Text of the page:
- clearly shows all the fees you’ll pay, how they’re paid, and who they're paid to
Don't feel pressured to accept an adviser's recommendations. Don't sign anything unless you understand and agree with what you're signing.
Cash management account
If you set up a cash management account to manage your investments, decide how much access to give your adviser. The access you give your adviser could be:
- view access - your adviser can see the account transactions but cannot operate the account
- withdrawal access - your adviser can make transactions, including withdrawals
- complete access - your adviser can do all the things you can do with the account, including changing contact details, changing or adding authorised signatories or closing the account.
Giving your adviser access to your account places a lot of trust in them. Insist that you are notified of all transactions, and that you receive all correspondence related to the account.
Managed discretionary account
Your adviser may suggest a managed discretionary account (MDA) as a way of managing your investments. This involves signing an agreement (MDA contract) so they can buy or sell investments without having to check with you. Together, you agree on an investment program and your adviser must make investment decisions in line with this.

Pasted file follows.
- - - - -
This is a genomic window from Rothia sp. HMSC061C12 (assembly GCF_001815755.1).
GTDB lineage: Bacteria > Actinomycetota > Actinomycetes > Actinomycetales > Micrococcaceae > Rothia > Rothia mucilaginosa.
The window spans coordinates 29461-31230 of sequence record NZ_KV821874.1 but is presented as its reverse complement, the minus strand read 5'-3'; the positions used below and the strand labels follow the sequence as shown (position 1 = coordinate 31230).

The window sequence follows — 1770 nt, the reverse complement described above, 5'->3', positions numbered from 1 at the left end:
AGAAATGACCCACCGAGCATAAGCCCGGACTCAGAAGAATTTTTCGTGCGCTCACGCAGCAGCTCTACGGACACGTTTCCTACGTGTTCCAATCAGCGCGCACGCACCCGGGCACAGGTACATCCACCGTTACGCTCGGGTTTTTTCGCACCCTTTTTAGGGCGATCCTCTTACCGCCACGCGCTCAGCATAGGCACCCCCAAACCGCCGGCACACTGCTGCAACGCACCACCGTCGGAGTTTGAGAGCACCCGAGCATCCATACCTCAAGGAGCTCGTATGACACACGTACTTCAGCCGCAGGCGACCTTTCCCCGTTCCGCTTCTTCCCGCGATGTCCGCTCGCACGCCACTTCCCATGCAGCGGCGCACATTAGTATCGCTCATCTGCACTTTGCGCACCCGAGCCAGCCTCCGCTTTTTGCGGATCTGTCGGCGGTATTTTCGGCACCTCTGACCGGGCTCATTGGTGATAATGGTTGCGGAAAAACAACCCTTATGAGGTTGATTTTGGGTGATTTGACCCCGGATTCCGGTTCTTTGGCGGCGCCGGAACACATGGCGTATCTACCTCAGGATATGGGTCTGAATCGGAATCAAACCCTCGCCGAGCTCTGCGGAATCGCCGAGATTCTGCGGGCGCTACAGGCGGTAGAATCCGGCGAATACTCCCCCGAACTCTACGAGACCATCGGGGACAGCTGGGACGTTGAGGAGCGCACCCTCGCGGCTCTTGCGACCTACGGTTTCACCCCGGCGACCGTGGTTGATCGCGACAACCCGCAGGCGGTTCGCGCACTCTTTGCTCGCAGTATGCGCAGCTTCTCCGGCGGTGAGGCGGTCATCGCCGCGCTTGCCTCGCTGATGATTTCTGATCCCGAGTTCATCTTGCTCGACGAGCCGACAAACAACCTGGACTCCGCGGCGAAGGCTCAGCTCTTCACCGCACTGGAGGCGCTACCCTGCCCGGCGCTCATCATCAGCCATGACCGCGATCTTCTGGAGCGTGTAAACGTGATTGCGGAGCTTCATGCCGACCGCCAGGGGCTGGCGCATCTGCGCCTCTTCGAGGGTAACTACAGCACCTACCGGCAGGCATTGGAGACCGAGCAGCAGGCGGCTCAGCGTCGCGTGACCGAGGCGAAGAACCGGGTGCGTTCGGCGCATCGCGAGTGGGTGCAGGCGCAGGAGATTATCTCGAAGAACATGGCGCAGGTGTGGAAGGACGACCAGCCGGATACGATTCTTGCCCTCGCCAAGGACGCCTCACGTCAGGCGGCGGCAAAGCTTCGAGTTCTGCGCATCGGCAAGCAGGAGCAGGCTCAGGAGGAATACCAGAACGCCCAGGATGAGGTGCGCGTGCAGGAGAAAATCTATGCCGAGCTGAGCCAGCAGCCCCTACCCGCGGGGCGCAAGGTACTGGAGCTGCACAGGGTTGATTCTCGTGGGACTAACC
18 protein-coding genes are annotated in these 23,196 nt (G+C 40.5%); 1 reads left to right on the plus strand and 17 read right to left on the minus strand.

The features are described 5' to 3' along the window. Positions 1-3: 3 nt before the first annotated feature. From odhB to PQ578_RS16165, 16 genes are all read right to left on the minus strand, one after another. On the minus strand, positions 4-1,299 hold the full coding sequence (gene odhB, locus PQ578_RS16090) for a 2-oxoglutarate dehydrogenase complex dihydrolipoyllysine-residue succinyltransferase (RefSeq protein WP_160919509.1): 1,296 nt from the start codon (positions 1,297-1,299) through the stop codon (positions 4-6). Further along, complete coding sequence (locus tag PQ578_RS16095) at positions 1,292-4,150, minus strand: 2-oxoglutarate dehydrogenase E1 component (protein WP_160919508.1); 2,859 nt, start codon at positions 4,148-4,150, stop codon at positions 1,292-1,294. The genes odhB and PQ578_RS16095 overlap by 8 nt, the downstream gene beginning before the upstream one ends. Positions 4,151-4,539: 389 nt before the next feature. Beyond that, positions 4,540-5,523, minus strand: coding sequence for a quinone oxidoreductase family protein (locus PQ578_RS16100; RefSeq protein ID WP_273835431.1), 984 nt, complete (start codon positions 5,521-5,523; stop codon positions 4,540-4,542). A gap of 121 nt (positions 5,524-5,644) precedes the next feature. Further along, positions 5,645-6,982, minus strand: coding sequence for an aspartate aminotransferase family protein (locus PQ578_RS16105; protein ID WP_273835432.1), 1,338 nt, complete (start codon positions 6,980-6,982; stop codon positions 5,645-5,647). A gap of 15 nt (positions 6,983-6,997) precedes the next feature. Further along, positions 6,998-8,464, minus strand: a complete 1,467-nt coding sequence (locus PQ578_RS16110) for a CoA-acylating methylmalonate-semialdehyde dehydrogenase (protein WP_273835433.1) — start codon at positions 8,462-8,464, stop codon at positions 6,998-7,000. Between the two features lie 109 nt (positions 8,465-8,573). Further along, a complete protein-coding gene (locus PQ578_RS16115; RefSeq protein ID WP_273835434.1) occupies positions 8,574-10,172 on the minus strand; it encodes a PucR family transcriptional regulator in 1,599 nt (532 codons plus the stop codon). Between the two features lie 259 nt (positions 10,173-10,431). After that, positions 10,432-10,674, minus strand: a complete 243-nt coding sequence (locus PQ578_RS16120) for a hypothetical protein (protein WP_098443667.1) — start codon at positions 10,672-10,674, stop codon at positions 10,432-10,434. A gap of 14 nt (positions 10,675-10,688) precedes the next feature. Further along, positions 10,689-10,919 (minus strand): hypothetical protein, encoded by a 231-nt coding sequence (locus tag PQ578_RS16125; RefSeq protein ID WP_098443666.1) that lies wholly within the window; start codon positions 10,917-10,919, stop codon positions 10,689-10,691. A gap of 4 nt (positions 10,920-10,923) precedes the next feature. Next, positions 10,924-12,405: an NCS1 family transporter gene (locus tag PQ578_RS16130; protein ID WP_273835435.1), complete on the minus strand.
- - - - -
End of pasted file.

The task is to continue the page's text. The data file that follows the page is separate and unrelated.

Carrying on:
Before you invest in an MDA, compare the benefits to the costs and risks.
Protect your money
To protect your money:
- Don't give your adviser power of attorney.
- Never sign a blank document.
- Put a time limit on any authority you give to buy and sell investments on your behalf.
- Insist all correspondence about your investments are sent to you, not just your adviser
- Keep all your paperwork and electronic files in one place. For more tips, see keep track of your investments.
- For investments, write cheques or transfers payable to the product provider (not your adviser).
- Regularly check transactions if you have an investment account or use an investment platform.
Giving a financial adviser complete access to your account increases risk. If you see anything that doesn't look right, there are steps you can take. See problems with a financial adviser.
Review the advice
If you're paying an ongoing advice fee, you adviser should review your financial situation and meet with you at least once a year.
At this meeting, make sure you discuss:
- any changes to your goals, situation or finances (including changes to your income, expenses or assets)
- whether the level of risk you're comfortable with has changed
- whether your current personal insurance cover is right
- how you’re tracking against your goals
- whether any changes to laws or financial products could affect you
- whether you’ve received everything they promised in your agreement with them
- whether you need any adjustments to your plan
Ending an agreement with an adviser
If you decide that you no longer want ongoing financial advice, find out if there are selling and buying costs or any tax or government assistance implications.
Details about how to end your relationship with your adviser should be in your SOA. If you're moving to a new adviser, you'll need to arrange to transfer your financial records to them.